Thursday, October 19, 2017

The Outlook for Stabilizing Obamacare in 2018 and the President Who Can't Shoot Straight

The Alexander-Murray bipartisan effort to stabilize the Obamacare individual insurance markets will not pass the Congress on its own. 

The only chance it now has is to be added to a must-pass legislative deal, such as the one needed to fund the government by the December 8th deadline in order to avoid a government shutdown.

Also sitting in the queue, and certain to pass at some time, is the Children's Health Insurance Program (CHIP) reauthorization bill. The Congress is currently struggling over the pay-fors for this reauthorization but there is wide bipartisan agreement that it must be funded before the states start running out of money, which will begin in a few weeks. CHIP now covers nine million kids.

Conservative Republicans are adamant that they do not want to pass an “insurance company bailout” bill like Alexander-Murray. Particularly in the House, where Republicans were able to pass a "repeal and replace" bill, these members have already taken a controversial vote to cut Medicaid and insurance subsidy support and after that tough vote don't now want to have to explain why they have backtracked to "bail out" Obamacare with the Alexander-Murray short-term patch bill.
Tuesday, Trump pulled his initial support for the bill. That he would first support it and then abandon it just speaks to how little he understands the health issue and how essentially worthless his presidential leadership is toward getting a solution for Obamacare. This Trump flip-flopping just proves that there is only one place health care gets decided—in the Congress and a very divided Congress at that.

On health care, if leading conservative organizations told Trump to sign a ham sandwich he would do it and declare it, “A Marvelous victory, really a very marvelous victory.” 

If you want a description of a President who can't shoot straight, look at Trump’s citing the stock price gains among the big managed care companies as justification for his killing the cost sharing subsidies (CSRs) for low-income people in the insurance exchanges.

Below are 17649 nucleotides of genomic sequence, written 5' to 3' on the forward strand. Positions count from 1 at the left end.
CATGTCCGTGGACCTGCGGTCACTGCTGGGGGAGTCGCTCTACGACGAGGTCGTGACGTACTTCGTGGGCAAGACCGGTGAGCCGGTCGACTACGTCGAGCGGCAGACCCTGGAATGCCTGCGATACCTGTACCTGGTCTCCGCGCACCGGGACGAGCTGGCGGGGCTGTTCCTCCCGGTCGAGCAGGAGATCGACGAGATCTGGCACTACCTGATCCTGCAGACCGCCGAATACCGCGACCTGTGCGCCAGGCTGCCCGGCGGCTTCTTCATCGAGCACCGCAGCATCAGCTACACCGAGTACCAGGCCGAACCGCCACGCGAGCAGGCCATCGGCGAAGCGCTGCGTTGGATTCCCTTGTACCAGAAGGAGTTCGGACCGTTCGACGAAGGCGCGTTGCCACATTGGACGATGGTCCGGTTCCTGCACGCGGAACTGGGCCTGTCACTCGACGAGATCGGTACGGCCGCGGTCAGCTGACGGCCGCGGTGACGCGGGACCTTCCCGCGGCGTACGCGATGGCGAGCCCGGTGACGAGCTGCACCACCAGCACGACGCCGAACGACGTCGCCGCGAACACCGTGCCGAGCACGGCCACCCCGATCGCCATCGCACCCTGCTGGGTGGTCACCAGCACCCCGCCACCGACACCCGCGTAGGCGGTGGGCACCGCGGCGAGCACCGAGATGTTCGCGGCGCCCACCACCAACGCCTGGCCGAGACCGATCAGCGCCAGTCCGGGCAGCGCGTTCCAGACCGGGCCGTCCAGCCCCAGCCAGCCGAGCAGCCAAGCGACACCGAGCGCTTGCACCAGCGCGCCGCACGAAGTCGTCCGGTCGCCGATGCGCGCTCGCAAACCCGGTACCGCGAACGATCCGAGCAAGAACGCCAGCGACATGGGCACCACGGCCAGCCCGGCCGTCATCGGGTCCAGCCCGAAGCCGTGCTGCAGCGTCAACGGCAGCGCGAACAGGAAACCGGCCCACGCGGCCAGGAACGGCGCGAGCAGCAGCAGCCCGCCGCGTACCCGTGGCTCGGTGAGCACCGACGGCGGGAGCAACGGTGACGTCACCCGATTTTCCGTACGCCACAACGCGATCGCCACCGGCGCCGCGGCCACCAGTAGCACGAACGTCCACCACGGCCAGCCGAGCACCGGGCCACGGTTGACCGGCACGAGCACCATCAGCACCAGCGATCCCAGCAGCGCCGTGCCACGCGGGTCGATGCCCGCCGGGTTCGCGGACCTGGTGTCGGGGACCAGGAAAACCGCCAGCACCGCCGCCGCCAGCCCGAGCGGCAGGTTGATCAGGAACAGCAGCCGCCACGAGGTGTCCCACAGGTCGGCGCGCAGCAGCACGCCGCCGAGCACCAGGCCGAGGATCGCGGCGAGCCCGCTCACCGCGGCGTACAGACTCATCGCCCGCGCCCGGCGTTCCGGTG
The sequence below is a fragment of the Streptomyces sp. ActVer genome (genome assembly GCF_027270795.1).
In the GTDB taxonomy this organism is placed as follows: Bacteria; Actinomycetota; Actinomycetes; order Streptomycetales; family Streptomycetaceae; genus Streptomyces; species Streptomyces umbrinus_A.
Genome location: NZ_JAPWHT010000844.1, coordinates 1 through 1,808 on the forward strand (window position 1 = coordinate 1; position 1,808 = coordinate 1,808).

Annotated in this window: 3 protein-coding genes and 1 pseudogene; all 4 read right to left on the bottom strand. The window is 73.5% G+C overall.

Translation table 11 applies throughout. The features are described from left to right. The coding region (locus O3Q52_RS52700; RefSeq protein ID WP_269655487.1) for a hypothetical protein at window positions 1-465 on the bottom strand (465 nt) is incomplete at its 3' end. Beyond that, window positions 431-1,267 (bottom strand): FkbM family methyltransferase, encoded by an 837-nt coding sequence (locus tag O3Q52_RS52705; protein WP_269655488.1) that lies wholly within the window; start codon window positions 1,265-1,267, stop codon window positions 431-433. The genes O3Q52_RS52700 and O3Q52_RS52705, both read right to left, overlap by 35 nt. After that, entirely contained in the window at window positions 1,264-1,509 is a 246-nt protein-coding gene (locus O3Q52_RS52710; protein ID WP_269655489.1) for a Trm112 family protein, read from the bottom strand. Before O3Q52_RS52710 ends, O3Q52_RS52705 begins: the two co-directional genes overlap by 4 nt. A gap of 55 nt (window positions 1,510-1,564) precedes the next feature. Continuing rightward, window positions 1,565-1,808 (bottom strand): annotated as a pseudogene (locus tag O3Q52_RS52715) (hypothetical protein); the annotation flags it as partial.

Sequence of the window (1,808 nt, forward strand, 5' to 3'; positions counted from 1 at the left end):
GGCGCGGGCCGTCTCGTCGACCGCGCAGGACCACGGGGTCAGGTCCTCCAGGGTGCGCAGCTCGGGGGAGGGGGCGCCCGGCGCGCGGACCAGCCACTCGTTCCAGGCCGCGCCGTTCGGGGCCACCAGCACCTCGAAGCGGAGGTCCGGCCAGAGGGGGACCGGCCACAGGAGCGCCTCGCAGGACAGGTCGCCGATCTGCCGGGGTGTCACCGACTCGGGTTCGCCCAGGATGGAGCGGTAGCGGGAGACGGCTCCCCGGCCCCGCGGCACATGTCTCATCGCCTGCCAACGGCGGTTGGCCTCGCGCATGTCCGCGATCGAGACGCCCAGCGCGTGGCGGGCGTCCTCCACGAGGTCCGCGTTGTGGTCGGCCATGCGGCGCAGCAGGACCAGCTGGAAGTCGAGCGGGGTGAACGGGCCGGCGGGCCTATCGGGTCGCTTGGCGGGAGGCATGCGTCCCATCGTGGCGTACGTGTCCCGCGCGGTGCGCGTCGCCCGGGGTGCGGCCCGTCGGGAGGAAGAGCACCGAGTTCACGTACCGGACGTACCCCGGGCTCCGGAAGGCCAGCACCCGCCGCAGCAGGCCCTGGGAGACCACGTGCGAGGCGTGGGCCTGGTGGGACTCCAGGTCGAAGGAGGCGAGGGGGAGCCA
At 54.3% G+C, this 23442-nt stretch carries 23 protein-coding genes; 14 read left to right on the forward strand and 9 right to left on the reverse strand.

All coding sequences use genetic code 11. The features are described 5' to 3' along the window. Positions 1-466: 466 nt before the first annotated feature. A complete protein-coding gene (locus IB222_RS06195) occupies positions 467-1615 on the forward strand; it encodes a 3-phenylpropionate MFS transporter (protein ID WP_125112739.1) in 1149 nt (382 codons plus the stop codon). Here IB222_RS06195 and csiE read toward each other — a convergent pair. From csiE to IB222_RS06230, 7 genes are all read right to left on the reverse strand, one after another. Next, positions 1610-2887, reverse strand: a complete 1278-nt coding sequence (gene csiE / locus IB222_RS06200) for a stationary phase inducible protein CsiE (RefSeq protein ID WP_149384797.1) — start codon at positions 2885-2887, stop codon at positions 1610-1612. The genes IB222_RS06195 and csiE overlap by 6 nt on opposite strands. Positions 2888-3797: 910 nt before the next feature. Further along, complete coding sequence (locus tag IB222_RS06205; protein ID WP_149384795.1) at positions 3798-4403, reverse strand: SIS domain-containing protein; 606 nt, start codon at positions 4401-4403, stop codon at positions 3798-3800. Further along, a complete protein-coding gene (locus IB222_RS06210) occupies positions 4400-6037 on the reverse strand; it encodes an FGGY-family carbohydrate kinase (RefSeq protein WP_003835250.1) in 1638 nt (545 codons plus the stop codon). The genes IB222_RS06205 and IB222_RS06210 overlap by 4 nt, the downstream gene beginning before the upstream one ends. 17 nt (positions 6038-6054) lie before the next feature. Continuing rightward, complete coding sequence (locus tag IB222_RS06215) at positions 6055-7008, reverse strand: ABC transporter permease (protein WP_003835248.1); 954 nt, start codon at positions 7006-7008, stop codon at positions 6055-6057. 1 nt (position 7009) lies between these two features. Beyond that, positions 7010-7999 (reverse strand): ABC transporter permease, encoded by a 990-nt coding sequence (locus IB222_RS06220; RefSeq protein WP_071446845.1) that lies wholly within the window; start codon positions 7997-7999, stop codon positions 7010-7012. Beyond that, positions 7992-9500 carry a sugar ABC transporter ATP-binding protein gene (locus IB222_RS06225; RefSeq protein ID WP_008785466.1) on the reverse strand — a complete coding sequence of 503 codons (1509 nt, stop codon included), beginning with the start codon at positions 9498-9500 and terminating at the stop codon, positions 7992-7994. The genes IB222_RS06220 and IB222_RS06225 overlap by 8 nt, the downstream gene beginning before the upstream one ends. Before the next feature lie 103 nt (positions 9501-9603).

Hasn’t anyone told Trump that almost all of those big publicly traded health insurers he's been railing against for their big stock price appreciation since Obamacare launched––Aetna, United, Humana, and Anthem–– have bailed, or are in the process of bailing, on all or most of their insurance exchange business and won’t be hurt by his action? It’s the not-for-profits that have largely stayed in the exchanges, not his intended targets!

There is no hope of the Republican caucus in either the House or the Senate advancing anything in the coming months—repeal and replace or a short-term patch––on their own. We saw them exhaust all of their policy ideas over the past four months. They claim they will again try to advance a Graham-Cassidy-like bill focusing on state block grants but until they can reconcile the cuts to Medicaid and the insurance subsidies the conservatives want with the cuts the moderates don’t want, they aren't going to pass anything.

That leaves us with the Democrats. The Dems don’t have a majority in either house. But there are must-pass bills on the table—such as funding the government by December 8th to avoid a shutdown and the reauthorization of CHIP before the states run out of money to continue health insurance for nine million kids. The most likely vehicle for them to exert their leverage will be on the shutdown bill. It will take 60 Senate votes to avert a government shutdown just before the Congressional holiday break (never underestimate an ideologues desire to get his holiday vacation). Look for the Dems to try to take the December 8th funding bill hostage toward getting something like Alexander-Murray. 

Of course, it they are successful, any short-term help for the insurance exchanges will be too late for 2018 since next year's open enrollment is scheduled to end on December 15th.


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